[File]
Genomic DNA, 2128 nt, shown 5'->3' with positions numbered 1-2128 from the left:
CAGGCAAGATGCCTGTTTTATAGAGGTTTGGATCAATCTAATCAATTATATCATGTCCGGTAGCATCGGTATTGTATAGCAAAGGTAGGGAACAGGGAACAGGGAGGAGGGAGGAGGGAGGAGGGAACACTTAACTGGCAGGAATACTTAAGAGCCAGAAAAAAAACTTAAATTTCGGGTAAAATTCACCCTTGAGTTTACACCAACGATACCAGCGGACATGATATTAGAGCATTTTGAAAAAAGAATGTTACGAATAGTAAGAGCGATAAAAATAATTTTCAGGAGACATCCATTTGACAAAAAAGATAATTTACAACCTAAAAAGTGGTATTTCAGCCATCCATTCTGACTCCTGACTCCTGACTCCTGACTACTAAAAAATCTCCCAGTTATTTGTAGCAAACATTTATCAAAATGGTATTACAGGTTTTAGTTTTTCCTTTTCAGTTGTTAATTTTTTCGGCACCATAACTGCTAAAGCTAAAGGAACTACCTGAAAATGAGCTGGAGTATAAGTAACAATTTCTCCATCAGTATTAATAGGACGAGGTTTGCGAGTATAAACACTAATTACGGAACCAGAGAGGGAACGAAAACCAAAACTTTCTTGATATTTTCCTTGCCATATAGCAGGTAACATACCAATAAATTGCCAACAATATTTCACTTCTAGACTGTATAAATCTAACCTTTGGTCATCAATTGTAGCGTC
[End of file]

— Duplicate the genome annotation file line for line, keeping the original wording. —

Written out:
Genomic DNA, 2128 nt, shown 5'->3' with positions numbered 1-2128 from the left:
CAGGCAAGATGCCTGTTTTATAGAGGTTTGGATCAATCTAATCAATTATATCATGTCCGGTAGCATCGGTATTGTATAGCAAAGGTAGGGAACAGGGAACAGGGAGGAGGGAGGAGGGAGGAGGGAACACTTAACTGGCAGGAATACTTAAGAGCCAGAAAAAAAACTTAAATTTCGGGTAAAATTCACCCTTGAGTTTACACCAACGATACCAGCGGACATGATATTAGAGCATTTTGAAAAAAGAATGTTACGAATAGTAAGAGCGATAAAAATAATTTTCAGGAGACATCCATTTGACAAAAAAGATAATTTACAACCTAAAAAGTGGTATTTCAGCCATCCATTCTGACTCCTGACTCCTGACTCCTGACTACTAAAAAATCTCCCAGTTATTTGTAGCAAACATTTATCAAAATGGTATTACAGGTTTTAGTTTTTCCTTTTCAGTTGTTAATTTTTTCGGCACCATAACTGCTAAAGCTAAAGGAACTACCTGAAAATGAGCTGGAGTATAAGTAACAATTTCTCCATCAGTATTAATAGGACGAGGTTTGCGAGTATAAACACTAATTACGGAACCAGAGAGGGAACGAAAACCAAAACTTTCTTGATATTTTCCTTGCCATATAGCAGGTAACATACCAATAAATTGCCAACAATATTTCACTTCTAGACTGTATAAATCTAACCTTTGGTCATCAATTGTAGCGTC